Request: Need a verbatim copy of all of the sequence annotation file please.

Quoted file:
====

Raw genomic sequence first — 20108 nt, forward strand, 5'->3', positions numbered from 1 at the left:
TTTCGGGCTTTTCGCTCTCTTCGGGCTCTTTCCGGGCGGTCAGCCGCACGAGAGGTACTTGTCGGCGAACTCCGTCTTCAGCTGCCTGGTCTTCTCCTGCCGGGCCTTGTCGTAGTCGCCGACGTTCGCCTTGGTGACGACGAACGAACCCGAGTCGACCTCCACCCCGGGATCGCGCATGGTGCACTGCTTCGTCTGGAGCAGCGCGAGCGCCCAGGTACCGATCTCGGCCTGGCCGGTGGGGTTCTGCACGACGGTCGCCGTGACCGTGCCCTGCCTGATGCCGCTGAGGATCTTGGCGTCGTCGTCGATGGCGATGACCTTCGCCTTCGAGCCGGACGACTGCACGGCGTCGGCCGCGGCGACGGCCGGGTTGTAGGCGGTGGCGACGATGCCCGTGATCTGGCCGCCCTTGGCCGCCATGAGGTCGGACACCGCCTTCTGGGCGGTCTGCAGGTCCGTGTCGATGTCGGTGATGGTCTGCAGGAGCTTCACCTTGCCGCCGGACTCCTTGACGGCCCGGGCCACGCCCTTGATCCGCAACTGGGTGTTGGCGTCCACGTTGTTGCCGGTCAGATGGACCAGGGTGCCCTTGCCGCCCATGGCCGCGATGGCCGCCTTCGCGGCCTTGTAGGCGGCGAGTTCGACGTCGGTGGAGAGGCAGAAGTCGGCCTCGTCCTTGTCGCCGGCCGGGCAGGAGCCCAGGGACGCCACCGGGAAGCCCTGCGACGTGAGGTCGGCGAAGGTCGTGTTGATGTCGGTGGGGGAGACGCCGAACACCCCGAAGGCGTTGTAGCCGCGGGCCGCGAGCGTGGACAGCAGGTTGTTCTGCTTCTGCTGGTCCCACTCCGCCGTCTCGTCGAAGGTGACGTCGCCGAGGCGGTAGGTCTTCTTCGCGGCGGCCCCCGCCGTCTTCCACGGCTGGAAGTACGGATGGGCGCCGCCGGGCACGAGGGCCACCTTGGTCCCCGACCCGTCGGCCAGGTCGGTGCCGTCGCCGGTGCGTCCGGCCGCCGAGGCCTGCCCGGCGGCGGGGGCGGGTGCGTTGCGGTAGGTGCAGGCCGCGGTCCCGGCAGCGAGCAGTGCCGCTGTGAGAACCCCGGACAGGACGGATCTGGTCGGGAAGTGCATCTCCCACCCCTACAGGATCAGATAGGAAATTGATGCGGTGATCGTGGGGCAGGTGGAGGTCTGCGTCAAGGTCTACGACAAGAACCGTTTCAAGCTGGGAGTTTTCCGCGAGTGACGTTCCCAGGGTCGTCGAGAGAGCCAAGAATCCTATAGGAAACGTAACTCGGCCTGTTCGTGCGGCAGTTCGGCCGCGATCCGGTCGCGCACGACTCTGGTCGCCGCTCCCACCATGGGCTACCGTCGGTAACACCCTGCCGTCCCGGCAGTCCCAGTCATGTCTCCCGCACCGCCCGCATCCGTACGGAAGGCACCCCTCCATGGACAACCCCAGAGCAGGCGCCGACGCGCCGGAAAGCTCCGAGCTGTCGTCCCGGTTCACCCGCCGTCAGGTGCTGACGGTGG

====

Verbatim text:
Raw genomic sequence first — 20108 nt, forward strand, 5'->3', positions numbered from 1 at the left:
TTTCGGGCTTTTCGCTCTCTTCGGGCTCTTTCCGGGCGGTCAGCCGCACGAGAGGTACTTGTCGGCGAACTCCGTCTTCAGCTGCCTGGTCTTCTCCTGCCGGGCCTTGTCGTAGTCGCCGACGTTCGCCTTGGTGACGACGAACGAACCCGAGTCGACCTCCACCCCGGGATCGCGCATGGTGCACTGCTTCGTCTGGAGCAGCGCGAGCGCCCAGGTACCGATCTCGGCCTGGCCGGTGGGGTTCTGCACGACGGTCGCCGTGACCGTGCCCTGCCTGATGCCGCTGAGGATCTTGGCGTCGTCGTCGATGGCGATGACCTTCGCCTTCGAGCCGGACGACTGCACGGCGTCGGCCGCGGCGACGGCCGGGTTGTAGGCGGTGGCGACGATGCCCGTGATCTGGCCGCCCTTGGCCGCCATGAGGTCGGACACCGCCTTCTGGGCGGTCTGCAGGTCCGTGTCGATGTCGGTGATGGTCTGCAGGAGCTTCACCTTGCCGCCGGACTCCTTGACGGCCCGGGCCACGCCCTTGATCCGCAACTGGGTGTTGGCGTCCACGTTGTTGCCGGTCAGATGGACCAGGGTGCCCTTGCCGCCCATGGCCGCGATGGCCGCCTTCGCGGCCTTGTAGGCGGCGAGTTCGACGTCGGTGGAGAGGCAGAAGTCGGCCTCGTCCTTGTCGCCGGCCGGGCAGGAGCCCAGGGACGCCACCGGGAAGCCCTGCGACGTGAGGTCGGCGAAGGTCGTGTTGATGTCGGTGGGGGAGACGCCGAACACCCCGAAGGCGTTGTAGCCGCGGGCCGCGAGCGTGGACAGCAGGTTGTTCTGCTTCTGCTGGTCCCACTCCGCCGTCTCGTCGAAGGTGACGTCGCCGAGGCGGTAGGTCTTCTTCGCGGCGGCCCCCGCCGTCTTCCACGGCTGGAAGTACGGATGGGCGCCGCCGGGCACGAGGGCCACCTTGGTCCCCGACCCGTCGGCCAGGTCGGTGCCGTCGCCGGTGCGTCCGGCCGCCGAGGCCTGCCCGGCGGCGGGGGCGGGTGCGTTGCGGTAGGTGCAGGCCGCGGTCCCGGCAGCGAGCAGTGCCGCTGTGAGAACCCCGGACAGGACGGATCTGGTCGGGAAGTGCATCTCCCACCCCTACAGGATCAGATAGGAAATTGATGCGGTGATCGTGGGGCAGGTGGAGGTCTGCGTCAAGGTCTACGACAAGAACCGTTTCAAGCTGGGAGTTTTCCGCGAGTGACGTTCCCAGGGTCGTCGAGAGAGCCAAGAATCCTATAGGAAACGTAACTCGGCCTGTTCGTGCGGCAGTTCGGCCGCGATCCGGTCGCGCACGACTCTGGTCGCCGCTCCCACCATGGGCTACCGTCGGTAACACCCTGCCGTCCCGGCAGTCCCAGTCATGTCTCCCGCACCGCCCGCATCCGTACGGAAGGCACCCCTCCATGGACAACCCCAGAGCAGGCGCCGACGCGCCGGAAAGCTCCGAGCTGTCGTCCCGGTTCACCCGCCGTCAGGTGCTGACGGTGG